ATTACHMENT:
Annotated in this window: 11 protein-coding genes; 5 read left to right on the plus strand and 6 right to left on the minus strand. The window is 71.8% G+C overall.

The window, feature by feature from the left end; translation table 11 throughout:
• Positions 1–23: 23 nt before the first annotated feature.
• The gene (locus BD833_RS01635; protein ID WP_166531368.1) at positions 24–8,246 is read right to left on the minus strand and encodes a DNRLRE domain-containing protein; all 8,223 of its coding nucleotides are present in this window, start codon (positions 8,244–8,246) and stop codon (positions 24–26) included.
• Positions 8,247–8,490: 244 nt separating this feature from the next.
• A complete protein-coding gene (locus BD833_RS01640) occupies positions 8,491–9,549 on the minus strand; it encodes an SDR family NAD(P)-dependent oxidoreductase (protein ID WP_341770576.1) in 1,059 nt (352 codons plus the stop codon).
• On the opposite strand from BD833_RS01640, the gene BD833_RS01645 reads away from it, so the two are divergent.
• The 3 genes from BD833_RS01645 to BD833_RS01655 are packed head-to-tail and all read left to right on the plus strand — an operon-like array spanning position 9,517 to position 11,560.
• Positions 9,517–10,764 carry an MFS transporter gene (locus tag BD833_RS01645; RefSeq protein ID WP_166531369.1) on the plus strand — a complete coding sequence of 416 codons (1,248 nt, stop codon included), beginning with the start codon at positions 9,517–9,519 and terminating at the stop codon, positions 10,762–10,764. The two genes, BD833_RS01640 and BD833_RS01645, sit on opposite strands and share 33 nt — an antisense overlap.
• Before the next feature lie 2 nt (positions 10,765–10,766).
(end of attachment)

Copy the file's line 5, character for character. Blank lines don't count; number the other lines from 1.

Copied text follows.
• Positions 8,247–8,490: 244 nt separating this feature from the next.